Under the pseudonym kxvg, senior marketing major Kalonni Hurrel recently released his first full album titled "Going Nowhere Fast." Pronounced "king,” Hurrel's artist name takes inspiration from activist Martin Luther King Jr.
“My birthday is January 15, which is the same birthday as Martin Luther King’s birthday, so I just took XV which is the roman numeral 15 and put it in the middle of king,” said Hurrel.
Martin Luther King Jr.’s work toward racial equality inspired not only Hurrel’s alias, but also his outlook, especially as the Black Lives Matter movement expands. As a young African-American man, Hurrel has passionately supported the equal rights movement through social media and his music.
“I shouldn’t have to fight to vote or worry about my life being taken by an officer of the law when I’m outside,” said Hurrel. “I think the movement itself is beautiful and I hope to see the movement be more consistent as well its participants in the coming years. Don’t let the end of the elections steer us away from the community and/or the momentum we’ve already built.”
At the height of the pandemic and riots, Hurrel released “The River,” a song based on his current global outlook. To support the movement, he donated the song’s proceeds to a local Black organization.
“I wouldn’t say [the BLM movement] necessarily drove me to create or make any music in a different fashion. I did, however, make one song, “The River,” that sort of gave my perspective of the world during the time,” said Hurrel. “It was a song where I just give an outlook on things, not really politically driven toward a thing to be honest."
Aside from "The River," Hurrel has released 15 songs to major streaming platforms, most falling in to the Alternative/R&B genre. Recording original music is relatively new to Hurrel, who has been producing music for friends since high school.
“At first, I was just producing for other people, mostly local artists from L.A. I saw myself as a producer, but when I came to LMU I decided to branch out a little bit more and create my own stuff because I have more freedom to do so,” said Hurrel.
Music is not his only form of artistic expression, as he created all of his social media graphics and animations on his own with no prior graphic design experience.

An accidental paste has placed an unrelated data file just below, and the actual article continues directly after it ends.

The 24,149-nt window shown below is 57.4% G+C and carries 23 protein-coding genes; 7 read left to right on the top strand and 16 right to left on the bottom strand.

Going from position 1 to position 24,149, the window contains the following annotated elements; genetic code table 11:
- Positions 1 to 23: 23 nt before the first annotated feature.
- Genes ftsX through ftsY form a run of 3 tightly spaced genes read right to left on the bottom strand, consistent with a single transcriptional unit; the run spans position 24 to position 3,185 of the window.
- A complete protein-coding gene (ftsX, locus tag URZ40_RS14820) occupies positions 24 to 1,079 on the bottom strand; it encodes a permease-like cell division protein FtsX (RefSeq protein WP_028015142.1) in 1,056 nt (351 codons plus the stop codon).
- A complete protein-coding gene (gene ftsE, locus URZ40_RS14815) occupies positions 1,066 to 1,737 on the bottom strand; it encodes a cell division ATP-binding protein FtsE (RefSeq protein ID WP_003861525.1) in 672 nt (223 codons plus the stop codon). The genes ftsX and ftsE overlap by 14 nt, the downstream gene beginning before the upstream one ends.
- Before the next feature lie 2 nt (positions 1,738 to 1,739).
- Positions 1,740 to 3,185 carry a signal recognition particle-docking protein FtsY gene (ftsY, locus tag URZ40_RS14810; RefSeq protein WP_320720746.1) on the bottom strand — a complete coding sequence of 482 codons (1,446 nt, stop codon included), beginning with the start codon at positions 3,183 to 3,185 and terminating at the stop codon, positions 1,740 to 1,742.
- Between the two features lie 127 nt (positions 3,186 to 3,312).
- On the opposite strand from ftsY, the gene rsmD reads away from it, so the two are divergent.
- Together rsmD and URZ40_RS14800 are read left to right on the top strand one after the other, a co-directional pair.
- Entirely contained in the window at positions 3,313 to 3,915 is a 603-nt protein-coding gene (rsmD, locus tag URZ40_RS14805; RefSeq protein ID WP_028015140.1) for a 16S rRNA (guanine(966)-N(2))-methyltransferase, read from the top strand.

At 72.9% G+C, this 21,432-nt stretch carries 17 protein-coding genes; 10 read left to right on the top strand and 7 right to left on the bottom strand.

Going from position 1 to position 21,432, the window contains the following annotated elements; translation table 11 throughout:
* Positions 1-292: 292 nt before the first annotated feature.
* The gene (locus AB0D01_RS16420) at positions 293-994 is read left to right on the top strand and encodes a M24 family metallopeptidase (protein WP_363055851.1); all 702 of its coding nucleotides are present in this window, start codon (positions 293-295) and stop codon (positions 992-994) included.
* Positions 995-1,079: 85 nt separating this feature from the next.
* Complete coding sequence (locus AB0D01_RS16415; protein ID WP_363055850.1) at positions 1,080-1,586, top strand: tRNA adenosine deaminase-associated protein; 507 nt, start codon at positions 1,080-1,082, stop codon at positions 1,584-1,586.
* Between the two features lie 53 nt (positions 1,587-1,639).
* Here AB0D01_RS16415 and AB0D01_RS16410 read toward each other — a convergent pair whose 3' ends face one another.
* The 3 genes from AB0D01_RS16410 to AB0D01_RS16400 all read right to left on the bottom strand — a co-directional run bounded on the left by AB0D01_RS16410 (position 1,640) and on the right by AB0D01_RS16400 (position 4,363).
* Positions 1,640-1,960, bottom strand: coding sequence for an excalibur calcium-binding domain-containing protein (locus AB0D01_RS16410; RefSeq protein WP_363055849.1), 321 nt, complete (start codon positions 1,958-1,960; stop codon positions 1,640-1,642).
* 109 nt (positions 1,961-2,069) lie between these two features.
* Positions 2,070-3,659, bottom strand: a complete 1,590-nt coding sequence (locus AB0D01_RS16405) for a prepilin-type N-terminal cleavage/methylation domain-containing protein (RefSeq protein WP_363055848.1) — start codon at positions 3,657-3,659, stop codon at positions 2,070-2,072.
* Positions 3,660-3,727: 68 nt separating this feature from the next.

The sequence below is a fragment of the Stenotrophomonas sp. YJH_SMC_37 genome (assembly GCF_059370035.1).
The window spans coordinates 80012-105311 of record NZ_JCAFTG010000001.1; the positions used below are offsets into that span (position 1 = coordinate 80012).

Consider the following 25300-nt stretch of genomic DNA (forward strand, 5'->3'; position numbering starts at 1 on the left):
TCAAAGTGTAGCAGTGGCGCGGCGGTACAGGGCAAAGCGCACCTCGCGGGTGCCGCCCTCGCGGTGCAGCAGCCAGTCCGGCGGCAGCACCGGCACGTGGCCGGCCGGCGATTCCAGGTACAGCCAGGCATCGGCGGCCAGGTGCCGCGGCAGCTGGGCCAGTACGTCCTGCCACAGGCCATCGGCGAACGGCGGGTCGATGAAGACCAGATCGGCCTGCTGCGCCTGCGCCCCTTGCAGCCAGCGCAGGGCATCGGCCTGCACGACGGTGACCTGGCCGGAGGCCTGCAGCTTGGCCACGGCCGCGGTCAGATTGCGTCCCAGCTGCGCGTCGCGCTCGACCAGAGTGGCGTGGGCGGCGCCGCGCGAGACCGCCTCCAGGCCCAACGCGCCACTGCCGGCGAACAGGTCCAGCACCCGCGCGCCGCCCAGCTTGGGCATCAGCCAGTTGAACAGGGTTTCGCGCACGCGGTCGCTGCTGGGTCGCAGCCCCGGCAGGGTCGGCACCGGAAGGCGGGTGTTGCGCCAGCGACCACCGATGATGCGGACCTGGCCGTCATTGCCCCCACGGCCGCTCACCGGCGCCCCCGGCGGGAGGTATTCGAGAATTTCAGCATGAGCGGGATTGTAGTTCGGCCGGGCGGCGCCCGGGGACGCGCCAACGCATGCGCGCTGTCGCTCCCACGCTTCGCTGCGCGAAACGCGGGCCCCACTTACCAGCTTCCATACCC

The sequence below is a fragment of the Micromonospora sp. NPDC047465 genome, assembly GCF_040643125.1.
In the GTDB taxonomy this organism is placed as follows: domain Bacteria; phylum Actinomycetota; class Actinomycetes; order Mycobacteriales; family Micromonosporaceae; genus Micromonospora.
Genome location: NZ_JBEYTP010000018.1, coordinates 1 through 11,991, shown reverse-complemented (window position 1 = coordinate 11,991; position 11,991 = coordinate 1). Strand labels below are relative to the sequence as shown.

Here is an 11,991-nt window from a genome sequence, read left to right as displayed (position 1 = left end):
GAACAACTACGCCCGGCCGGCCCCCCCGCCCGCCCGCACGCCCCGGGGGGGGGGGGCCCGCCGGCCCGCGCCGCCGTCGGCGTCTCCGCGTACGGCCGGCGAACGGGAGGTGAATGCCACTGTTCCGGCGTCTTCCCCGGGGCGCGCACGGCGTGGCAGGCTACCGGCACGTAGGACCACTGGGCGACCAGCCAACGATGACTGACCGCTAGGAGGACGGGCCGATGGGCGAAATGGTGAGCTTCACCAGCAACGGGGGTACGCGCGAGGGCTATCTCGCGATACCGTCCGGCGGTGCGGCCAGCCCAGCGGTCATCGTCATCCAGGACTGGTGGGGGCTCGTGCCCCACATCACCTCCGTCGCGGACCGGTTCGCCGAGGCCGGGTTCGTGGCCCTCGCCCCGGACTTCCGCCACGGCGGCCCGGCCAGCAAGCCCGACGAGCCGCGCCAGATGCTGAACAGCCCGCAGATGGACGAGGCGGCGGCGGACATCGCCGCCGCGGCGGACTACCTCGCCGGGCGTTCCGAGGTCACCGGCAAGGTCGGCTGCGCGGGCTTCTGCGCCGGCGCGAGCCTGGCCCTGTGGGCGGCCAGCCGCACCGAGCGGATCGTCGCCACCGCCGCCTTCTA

“I just sat down, taught myself how to use Photoshop and figured out how to make cover art. I always like to make short teasers and cool graphics instead of just a simple photo saying ‘Hey, I’m dropping a song.’ I try to get people engaged,” said Hurrel.
As he entered his freshman year of college, Hurrel went through a tough breakup that ended up inspiring his first EP, "Gemini Spirit." His most recent album, "Going Nowhere Fast," holds the same messaging, acting as a continuation of his previous work.
“I worked on ["Going Nowhere Fast"] every single day of lockdown. I spent five, six, seven hours a day working on it,” said Hurrel. “I wanted to experiment a lot more. I want to branch out of my own comfort zone with the music because a lot of my favorite artists are relatively experimental.”
During the album’s creation, Hurrel explored his artistic style while also hoping to connect with listeners.
“One of my favorite artists is Choker, and I was reading an interview with him where he said what he wants people to take out of his music is whatever they need. That really pushed me to do the same,” said Hurrel. “Before I dropped this project, I went on Instagram and was like, "Hey, ask me any questions" and this one guy was like, ‘Who is the target audience?’ and I was like this is not my marketing class bro, relax [laughs].”
Although Hurrel does not have a dedicated target audience in mind, he believes "Going Nowhere Fast" is an album for all.
“This is for everybody, like I don’t care, whatever you want to take from it, however you want to take it — take it."